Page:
284443 Assessment of Fouling in Native and Surface-Modified Water Filtration Membranes

Sunday, October 28, 2012
Hall B (Convention Center )
Daniel J. Miller, Donald R. Paul and Benny D. Freeman, Chemical Engineering, University of Texas at Austin, Austin, TX

Fouling is a major obstacle to implementation of polymeric membranes in water purification applications, causing deterioration of membrane performance and, consequently, increases in operational expenses.  Surface modification is one way of alleviating membrane fouling.  Most porous membranes are made of hydrophobic polymers, promoting the adhesion of foulants via strong hydrophobic-hydrophobic interactions.  Hydrophilization of the membrane surface tends to reduce fouling because a layer of water molecules becomes tightly bound to the hydrophilic surface, acting as a buffer against foulant ingress.  Dopamine was recently found to non-selectively deposit from buffered alkaline solution to form “polydopamine” on virtually any surface, rendering the surface very hydrophilic after only a few minutes of contact with dopamine solution.  The chemical structure of polydopamine, which was previously ambiguous, was investigated by many techniques, including solid state NMR, FTIR, UV/vis and powder X-ray spectroscopies.  Polydopamine was also used as a platform for the molecular conjugation of other anti-fouling materials, such as poly(ethylene glycol), to the membrane surface.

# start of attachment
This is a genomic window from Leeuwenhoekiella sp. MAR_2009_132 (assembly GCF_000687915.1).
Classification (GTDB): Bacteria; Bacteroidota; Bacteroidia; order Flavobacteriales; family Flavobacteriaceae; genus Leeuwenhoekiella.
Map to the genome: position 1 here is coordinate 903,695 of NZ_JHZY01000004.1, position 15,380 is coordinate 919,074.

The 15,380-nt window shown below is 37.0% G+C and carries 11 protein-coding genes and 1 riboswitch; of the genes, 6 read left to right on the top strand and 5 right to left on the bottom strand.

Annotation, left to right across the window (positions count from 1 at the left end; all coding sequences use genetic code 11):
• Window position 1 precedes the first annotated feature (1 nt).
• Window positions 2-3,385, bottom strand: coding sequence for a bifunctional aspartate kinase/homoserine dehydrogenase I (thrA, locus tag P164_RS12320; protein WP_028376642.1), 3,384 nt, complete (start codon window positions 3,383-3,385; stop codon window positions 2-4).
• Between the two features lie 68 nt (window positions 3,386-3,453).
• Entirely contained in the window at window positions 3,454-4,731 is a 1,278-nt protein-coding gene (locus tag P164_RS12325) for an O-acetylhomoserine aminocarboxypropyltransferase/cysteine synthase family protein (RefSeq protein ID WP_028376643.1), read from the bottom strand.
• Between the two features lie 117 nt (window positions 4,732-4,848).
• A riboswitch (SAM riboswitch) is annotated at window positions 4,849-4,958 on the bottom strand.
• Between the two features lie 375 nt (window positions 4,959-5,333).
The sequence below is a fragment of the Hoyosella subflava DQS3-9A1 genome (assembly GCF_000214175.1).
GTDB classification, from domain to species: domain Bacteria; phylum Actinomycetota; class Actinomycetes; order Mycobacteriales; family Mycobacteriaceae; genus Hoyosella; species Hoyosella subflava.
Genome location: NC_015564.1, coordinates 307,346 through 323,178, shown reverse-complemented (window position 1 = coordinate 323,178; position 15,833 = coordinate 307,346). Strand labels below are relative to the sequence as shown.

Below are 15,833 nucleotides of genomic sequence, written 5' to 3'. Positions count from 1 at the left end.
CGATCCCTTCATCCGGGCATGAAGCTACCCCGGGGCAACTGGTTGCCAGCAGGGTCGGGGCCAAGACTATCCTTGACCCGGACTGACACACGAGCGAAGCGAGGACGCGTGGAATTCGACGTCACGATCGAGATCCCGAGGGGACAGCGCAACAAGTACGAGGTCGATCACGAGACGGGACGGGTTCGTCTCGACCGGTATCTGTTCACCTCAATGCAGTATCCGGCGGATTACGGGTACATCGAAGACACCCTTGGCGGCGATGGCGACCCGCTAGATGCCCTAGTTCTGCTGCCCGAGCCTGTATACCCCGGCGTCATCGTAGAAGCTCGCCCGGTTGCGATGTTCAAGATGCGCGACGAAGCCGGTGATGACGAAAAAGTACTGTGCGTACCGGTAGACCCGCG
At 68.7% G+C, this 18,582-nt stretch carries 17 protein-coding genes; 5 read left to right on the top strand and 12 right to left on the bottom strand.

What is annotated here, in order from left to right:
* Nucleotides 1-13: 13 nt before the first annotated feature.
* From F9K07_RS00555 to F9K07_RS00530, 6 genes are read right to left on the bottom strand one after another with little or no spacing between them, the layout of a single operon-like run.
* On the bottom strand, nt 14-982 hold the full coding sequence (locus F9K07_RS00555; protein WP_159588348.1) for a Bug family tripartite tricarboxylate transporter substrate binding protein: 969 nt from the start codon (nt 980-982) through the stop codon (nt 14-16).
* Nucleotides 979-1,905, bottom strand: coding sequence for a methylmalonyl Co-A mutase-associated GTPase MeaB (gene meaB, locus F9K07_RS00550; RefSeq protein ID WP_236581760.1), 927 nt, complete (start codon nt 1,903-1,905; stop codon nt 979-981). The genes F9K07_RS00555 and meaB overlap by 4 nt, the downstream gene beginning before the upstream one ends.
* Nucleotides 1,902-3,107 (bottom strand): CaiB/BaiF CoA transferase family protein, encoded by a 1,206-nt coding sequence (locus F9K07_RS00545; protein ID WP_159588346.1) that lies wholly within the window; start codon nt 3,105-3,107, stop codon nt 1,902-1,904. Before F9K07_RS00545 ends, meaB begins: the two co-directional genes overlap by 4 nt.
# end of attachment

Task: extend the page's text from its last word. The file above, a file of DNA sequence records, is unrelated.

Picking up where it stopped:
This work has focused on the evaluation of fouling behavior in native and surface-modified commercial membranes.  Water filtration membranes can be operated in two ways: constant permeate flux with variable transmembrane pressure (TMP) or constant transmembrane pressure with variable permeate flux.  Membrane fouling may be measured using either of these two methodologies.  A constant permeate flux crossflow system was carefully constructed and used to challenge native and surface-modified membranes with an oil/water emulsion.  The critical flux—the flux below which minimal fouling occurs—was determined by a flux-stepping technique during constant flux crossflow filtration.  The membrane performance during fouling was evaluated at fluxes higher than and lower than the critical flux.  Membrane resistance evolution during fouling is compared for constant-flux and constant-TMP operation.  The efficacy of surface modifications in reducing biofouling was also studied.  Many evaluations of anti-biofouling behavior rely on short-term tests of protein or bacterial adhesion.  The results of such experiments were compared to those obtained for comparatively long-term operation under hydrodynamic conditions relevant to industrial module operation.

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